The Days of Mohammed eBook

This eBook from the Gutenberg Project consists of approximately 183 pages of information about The Days of Mohammed.

Amzi, alone, of all his followers, seemed to stand aloof, half-believing, yet unwilling to proclaim his belief openly; simply waiting, as he had waited all his life, to see the truth, yet too indolent to set out bravely in the quest.  He preferred to look on from aside; to weigh and calculate motives, actions and results; to judge men by their fruits, though the doing so called for long waiting.

Yet Amzi grew more and more dissatisfied.  He felt, though he knew not its cause, the want of a rich spiritual life, that empty hollowness which pleasures of the world and the mere consciousness of a moral life cannot satisfy.

More than once he was tempted to declare himself a follower of the prophet, but he put it off until a riper season.

Poor Dumah noted Amzi’s frequent visits to the mosque with a vague dread.  He had an instinctive dislike of Mohammed, whose assumptions of superiority to Jesus he understood in a hazy way, and resented with all his might.

One day he entered with a tablet of soft stone to which a cord was attached.  Putting the cord about Amzi’s neck, he said: 

“Amzi, promise your Dumah that you will wear this always, will you not?  Because Dumah might die, and could not say the words any more.  Promise me!”

“I promise you,” smiled Amzi, and Dumah left the room contented.

Amzi turned the tablet over, and read the familiar words traced upon the soft stone,—­the words recognized as the corner-stone of Christianity: 

“God so loved the world, that he gave his only begotten Son, that whosoever believeth in him should not perish, but have everlasting life.”

Amzi smiled, and put the tablet in his bosom.

CHAPTER XI.

Mohammed becomes intolerant.—­War.

    “Our virtues disappear when put in competition with our
    interests, as rivers lose themselves in the ocean.”—­La
    Rochefoucauld.

Thirteen years had now passed since Mohammed first began to meditate in the Cave of Hira.  During all that time he had preached peace, love and gentleness.  With power, however, came a change in his opinions.  He became not only pastor of his flock, and judge of the people, but also commander of an army.  Worldly ambition took possession of his breast, and the voice of him who had cried, “Follow the religion of Abraham, who was orthodox and was no idolater.  Invite men unto the way of the Lord by wisdom and mild exhortation....  Bear opposition with patience, but thy patience shall not be practicable unless with God’s assistance.  And be not thou grieved on account of the unbelievers.  Let there be no violence in religion,”—­now began to call, “War is enjoined you against the infidels.  Fight therefore against the friends of Satan, for the stratagem of Satan is weak.  And when the months wherein ye shall not be allowed to attack them be past, kill the idolaters wherever ye shall find them, and besiege them, and lay wait for them in every convenient place.  Verily God hath purchased of the true believers their souls and their substance, promising them the enjoyment of Paradise on condition that they fight for the cause of God.  Whether they slay or be slain, the promise for the same is assuredly due by the law, and the Gospel, and the Koran.”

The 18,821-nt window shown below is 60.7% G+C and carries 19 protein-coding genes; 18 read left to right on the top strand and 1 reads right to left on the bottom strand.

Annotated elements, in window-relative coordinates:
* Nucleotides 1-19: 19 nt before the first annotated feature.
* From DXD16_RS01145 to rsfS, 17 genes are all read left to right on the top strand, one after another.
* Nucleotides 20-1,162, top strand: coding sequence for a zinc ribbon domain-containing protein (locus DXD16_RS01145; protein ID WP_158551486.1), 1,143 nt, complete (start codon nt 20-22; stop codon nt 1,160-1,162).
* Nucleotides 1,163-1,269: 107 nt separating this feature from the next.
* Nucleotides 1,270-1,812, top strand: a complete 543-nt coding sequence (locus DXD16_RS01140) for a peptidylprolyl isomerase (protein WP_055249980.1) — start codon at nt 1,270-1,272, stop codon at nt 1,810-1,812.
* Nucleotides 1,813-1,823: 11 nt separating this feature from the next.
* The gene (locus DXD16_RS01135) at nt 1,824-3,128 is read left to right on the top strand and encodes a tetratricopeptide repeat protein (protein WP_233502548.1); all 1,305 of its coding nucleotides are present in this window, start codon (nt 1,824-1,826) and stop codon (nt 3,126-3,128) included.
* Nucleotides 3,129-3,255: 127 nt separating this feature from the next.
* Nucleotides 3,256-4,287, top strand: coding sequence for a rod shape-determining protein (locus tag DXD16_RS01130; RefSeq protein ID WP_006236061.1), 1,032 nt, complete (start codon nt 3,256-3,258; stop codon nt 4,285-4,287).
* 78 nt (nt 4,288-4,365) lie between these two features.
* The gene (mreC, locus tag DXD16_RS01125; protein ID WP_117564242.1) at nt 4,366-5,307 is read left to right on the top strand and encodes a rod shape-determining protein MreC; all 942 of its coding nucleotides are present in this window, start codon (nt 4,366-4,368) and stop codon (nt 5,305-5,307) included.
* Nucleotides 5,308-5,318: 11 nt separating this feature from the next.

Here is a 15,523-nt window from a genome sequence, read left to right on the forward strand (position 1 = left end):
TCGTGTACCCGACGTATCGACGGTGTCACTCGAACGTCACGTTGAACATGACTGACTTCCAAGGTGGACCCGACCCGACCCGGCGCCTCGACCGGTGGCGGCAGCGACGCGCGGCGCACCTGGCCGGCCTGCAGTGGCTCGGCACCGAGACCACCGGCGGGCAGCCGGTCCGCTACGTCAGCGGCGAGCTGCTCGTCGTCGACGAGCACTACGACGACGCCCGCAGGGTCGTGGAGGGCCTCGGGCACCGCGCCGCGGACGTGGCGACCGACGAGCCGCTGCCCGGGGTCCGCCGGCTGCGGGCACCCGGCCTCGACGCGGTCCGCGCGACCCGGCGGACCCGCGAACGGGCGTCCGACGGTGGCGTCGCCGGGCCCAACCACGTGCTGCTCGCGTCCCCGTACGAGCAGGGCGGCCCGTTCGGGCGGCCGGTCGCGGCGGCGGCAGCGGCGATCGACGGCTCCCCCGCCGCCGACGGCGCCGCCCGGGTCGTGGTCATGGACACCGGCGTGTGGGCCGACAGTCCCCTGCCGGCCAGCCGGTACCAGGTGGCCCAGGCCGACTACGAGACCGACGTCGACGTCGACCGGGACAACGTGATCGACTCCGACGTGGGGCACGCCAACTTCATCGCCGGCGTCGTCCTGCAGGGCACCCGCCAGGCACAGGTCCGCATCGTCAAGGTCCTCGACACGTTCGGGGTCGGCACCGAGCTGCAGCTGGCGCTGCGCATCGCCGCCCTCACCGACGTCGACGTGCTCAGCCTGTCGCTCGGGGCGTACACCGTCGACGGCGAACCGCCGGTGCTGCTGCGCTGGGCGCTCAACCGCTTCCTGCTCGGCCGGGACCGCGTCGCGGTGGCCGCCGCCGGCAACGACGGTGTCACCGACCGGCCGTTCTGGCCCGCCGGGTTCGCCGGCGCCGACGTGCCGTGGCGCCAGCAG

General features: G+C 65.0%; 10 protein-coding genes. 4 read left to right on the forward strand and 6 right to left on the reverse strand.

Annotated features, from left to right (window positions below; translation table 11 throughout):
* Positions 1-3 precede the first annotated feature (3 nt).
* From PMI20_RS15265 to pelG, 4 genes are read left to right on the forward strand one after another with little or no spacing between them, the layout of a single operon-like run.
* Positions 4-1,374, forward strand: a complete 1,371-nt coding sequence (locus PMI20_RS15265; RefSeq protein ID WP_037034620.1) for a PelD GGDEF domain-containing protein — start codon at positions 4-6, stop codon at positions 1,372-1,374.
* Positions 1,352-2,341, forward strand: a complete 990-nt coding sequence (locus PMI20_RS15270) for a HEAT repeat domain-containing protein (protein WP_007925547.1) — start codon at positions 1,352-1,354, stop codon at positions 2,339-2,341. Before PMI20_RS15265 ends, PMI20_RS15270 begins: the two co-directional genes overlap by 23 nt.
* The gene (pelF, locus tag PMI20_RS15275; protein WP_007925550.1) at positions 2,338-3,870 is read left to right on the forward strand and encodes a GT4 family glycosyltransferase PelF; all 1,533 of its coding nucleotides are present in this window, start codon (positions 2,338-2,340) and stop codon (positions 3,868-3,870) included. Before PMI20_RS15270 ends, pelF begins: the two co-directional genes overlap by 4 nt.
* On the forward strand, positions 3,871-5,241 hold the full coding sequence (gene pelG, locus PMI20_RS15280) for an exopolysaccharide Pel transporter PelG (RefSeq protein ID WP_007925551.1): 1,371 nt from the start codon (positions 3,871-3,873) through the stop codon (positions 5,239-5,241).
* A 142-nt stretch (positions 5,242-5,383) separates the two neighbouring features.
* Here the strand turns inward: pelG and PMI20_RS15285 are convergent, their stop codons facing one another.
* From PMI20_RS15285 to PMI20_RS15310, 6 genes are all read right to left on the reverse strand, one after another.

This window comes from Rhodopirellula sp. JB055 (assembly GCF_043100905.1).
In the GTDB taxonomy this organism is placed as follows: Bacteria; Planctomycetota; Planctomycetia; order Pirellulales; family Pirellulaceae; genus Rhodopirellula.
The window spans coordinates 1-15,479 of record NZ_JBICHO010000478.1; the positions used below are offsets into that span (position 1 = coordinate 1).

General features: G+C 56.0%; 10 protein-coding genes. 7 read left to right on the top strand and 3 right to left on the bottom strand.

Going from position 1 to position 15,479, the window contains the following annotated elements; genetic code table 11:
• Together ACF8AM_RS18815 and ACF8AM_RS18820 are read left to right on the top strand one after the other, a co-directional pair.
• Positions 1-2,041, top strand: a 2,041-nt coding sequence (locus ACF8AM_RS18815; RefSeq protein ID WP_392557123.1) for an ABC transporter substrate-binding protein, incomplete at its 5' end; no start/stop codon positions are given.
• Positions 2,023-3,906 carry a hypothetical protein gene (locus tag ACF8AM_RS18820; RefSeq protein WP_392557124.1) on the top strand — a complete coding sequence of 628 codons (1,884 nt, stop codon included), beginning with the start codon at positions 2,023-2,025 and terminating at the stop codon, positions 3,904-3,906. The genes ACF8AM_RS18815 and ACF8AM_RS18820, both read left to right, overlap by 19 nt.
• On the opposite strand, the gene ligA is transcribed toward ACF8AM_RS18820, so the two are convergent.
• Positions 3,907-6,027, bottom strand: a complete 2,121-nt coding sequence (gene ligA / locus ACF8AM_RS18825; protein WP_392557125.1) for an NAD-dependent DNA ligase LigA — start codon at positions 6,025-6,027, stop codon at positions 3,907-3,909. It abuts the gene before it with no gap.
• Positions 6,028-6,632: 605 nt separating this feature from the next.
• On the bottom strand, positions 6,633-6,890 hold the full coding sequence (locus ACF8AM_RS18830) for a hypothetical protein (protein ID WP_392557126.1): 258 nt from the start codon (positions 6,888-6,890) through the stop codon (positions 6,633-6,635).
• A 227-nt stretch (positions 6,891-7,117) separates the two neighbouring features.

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The Days of Mohammed from Project Gutenberg. Public domain.
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